AVONDALE, La. – No other golf course design element can distinguish a good player from a not-so-good one quite like a bunker. It makes sense, then, that Pete Dye included 103 of them in his design of TPC Louisiana, host of the PGA Tour Zurich Classic of New Orleans.
Dye, with input from player consultants Steve Elkington and New Orleans native Kelly Gibson, put bunkers everywhere. They’re in landing areas and around the greens. Some are tiny, others are the size of a football field. In truth to their name, hazards, 62 of them are pot bunkers. It’s hard enough avoiding them, but getting your ball up and down is no easy task.
Other than that, there's not much to contend with on this par-72, 7,520-yard golf course – except for the mounds, water, small greens and towering pines and cypress trees.
In other words, there's trouble everywhere at this PGA Tour venue.
TPC Louisiana demands patience
It's hard to believe that this was once just a flat piece of swampland next to New Orleans. But in true Pete Dye fashion, earth was moved to create mounding, lakes, lagoons and 20 acres of bunkers and waste bunkers.
It’s no wonder that when the course opened in 2004, Dye quipped that PGA Tour Commissioner Tim Finchem 'finds a flat site, and then he calls me.
'But I appreciate the confidence he has in me,' Dye added. 'And, what the heck, I still love digging in the dirt.'
Despite all its trouble, the TPC Louisiana, part of Louisiana's Audubon Golf Trail, plays hard and fast. In other words, don't be intimidated by the yardage, even from the tips, which is 7,400 yards for non-tour players.
But patience here is a virtue. Miss it on the correct side of the greens, and you've got reasonable up and down opportunities. Find a bunker, and things get tougher, even on greenside bunkers, which are often set away from the green with a chipping area in between.
'If you're aggressive and miss, you'll pay the price,' said TPC General Manager Luke Farabaugh.
Dye is famous, of course, for the island green 17th hole on the Stadium course at TPC Sawgrass in Florida, but what about island fairways surrounded by sand, not water?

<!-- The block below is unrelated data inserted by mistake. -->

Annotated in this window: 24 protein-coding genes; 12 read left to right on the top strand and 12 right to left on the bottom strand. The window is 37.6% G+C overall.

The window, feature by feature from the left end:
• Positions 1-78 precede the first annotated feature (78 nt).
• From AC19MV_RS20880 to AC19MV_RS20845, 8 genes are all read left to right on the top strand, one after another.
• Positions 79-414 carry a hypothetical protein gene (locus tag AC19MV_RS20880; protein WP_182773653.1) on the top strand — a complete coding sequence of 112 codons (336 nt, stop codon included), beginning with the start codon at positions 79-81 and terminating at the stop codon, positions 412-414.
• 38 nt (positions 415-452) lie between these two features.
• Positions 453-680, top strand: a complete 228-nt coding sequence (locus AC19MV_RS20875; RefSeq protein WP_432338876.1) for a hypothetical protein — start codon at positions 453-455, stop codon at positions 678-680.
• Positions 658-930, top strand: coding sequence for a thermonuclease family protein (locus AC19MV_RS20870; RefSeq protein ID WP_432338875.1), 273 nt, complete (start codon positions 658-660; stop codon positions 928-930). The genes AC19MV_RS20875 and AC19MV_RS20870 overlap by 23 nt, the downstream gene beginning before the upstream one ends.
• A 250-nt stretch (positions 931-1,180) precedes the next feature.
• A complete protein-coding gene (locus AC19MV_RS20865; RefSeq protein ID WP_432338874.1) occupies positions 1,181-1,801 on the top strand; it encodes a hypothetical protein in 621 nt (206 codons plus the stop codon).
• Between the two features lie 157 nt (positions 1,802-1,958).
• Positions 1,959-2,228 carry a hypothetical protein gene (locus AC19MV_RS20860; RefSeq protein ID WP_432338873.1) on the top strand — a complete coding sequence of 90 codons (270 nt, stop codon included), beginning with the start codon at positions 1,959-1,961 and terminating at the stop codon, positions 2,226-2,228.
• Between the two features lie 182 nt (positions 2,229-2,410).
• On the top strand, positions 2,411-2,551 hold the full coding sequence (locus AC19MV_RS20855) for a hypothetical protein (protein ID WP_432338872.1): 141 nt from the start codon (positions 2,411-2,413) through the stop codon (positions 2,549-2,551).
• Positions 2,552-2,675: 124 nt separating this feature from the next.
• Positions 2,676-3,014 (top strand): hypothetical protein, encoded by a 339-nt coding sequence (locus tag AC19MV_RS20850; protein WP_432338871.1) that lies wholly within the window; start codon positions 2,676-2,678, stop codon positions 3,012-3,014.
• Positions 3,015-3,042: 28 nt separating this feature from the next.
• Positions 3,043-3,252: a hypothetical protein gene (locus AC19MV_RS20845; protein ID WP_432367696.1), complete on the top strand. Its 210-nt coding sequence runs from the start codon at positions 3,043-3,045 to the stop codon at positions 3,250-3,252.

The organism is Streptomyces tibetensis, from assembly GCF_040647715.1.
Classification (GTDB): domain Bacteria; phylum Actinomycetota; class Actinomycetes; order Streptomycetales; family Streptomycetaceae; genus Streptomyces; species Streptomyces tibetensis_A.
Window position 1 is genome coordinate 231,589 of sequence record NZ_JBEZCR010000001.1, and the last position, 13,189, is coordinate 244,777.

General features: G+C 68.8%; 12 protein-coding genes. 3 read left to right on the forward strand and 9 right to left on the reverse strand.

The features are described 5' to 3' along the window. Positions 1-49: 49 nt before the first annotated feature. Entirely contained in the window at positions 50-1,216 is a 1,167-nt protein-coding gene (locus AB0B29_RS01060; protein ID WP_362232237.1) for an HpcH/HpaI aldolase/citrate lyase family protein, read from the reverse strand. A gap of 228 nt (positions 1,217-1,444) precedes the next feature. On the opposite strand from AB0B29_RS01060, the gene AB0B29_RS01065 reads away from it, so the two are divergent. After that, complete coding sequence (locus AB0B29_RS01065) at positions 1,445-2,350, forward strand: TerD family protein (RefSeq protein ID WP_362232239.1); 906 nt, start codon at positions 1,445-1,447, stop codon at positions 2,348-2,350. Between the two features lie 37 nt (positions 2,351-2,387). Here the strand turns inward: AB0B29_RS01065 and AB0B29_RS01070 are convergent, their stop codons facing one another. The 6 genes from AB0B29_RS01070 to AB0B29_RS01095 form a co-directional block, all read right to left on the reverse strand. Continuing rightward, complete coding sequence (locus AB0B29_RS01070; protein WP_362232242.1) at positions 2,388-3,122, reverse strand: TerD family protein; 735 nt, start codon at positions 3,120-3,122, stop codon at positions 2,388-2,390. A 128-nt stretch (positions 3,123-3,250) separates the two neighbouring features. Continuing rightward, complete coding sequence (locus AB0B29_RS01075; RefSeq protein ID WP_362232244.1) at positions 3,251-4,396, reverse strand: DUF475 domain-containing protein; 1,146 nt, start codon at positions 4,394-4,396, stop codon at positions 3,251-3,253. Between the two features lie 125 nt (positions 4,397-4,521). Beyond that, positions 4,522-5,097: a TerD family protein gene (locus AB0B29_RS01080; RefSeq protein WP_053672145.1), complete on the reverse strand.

That's exactly what you'll find on the 1ong par-4 15th. Off the tee left of the fairway, there's a 150-yard bunker with six small islands of turf in it. Chances are you won't find grass if you hit your ball in there, but you won't soon forget it either.
Oddly enough, in this area where water is plentiful, none of it is natural on the 250-acre TPC; but it is bountiful. It plays prominently on the par 3s. On the ninth and 17th, which are similar in shape and length, water runs all down the left side. On the 18th, which plays 585 yards from the tips, it's down the entire right side of this dogleg right.
Practice facilities and lessons at TPC Louisiana
It should be no surprise that the range, practice greens, practice bunkers and chipping greens are in superb condition.
On the large practice tee you get a pyramid of high quality practice balls with perfect Bermuda turf conditions and plenty of visible targets. Lessons are also available, ranging from $30 for a half-hour with an assistant to $80 for a full hour with a PGA Professional. Playing and group lessons are also available.
In the golf shop, you'll find a good selection of apparel and equipment and logoed merchandise from the Zurich Classic.
TPC of Louisiana: The verdict
The TPC of Louisiana was one of many properties in the New Orleans area to suffer from Hurricane Katrina in 2005, but it has rebounded nicely.
The golf course suffered widespread flooding and thousands of downed trees, forcing the property to close. The clubhouse also was renovated as the tournament returned to TPC Louisiana in April 2007 after being played at English Turn Golf & Country Club for a year.
Typical of Dye, this is a thinking-man's course, but that will do you little good if you can't control your ball with all the trouble out there. Come with a plan and good golf swing and you'll enjoy your time.
TPC is also well conditioned, as you might expect of a course that charges $110-plus. Some of the holes do look similar to one another, but there are plenty you won't soon forget.
The 478-yard sixth is one of them. It's a tough dogleg left around water that makes par a real feat. The 16th is a good, short par 4 playable many different ways, including hitting driver to get it on or in front of the green, with water and sand looming to catch errant shots.
Five different tee configurations accommodate various skill levels. Although even from 5,100 yards, the bunkers and water are still there.